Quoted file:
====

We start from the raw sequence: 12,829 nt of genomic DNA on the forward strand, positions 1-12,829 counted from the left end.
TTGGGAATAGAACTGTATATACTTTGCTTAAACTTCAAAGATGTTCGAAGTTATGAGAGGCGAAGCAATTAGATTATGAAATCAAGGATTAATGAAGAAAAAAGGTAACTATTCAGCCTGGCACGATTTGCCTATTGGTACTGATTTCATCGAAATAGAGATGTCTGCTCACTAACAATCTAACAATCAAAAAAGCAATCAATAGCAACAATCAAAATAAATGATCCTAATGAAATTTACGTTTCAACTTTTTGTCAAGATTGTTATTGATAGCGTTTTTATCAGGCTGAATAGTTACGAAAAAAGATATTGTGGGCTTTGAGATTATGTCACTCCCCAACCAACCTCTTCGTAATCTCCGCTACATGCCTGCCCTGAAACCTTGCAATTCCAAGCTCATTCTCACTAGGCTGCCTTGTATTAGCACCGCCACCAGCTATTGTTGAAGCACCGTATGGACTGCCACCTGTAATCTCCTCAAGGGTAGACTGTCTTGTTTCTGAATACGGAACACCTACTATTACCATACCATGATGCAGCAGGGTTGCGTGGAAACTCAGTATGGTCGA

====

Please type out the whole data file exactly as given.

We start from the raw sequence: 12,829 nt of genomic DNA on the forward strand, positions 1-12,829 counted from the left end.
TTGGGAATAGAACTGTATATACTTTGCTTAAACTTCAAAGATGTTCGAAGTTATGAGAGGCGAAGCAATTAGATTATGAAATCAAGGATTAATGAAGAAAAAAGGTAACTATTCAGCCTGGCACGATTTGCCTATTGGTACTGATTTCATCGAAATAGAGATGTCTGCTCACTAACAATCTAACAATCAAAAAAGCAATCAATAGCAACAATCAAAATAAATGATCCTAATGAAATTTACGTTTCAACTTTTTGTCAAGATTGTTATTGATAGCGTTTTTATCAGGCTGAATAGTTACGAAAAAAGATATTGTGGGCTTTGAGATTATGTCACTCCCCAACCAACCTCTTCGTAATCTCCGCTACATGCCTGCCCTGAAACCTTGCAATTCCAAGCTCATTCTCACTAGGCTGCCTTGTATTAGCACCGCCACCAGCTATTGTTGAAGCACCGTATGGACTGCCACCTGTAATCTCCTCAAGGGTAGACTGTCTTGTTTCTGAATACGGAACACCTACTATTACCATACCATGATGCAGCAGGGTTGCGTGGAAACTCAGTATGGTCGA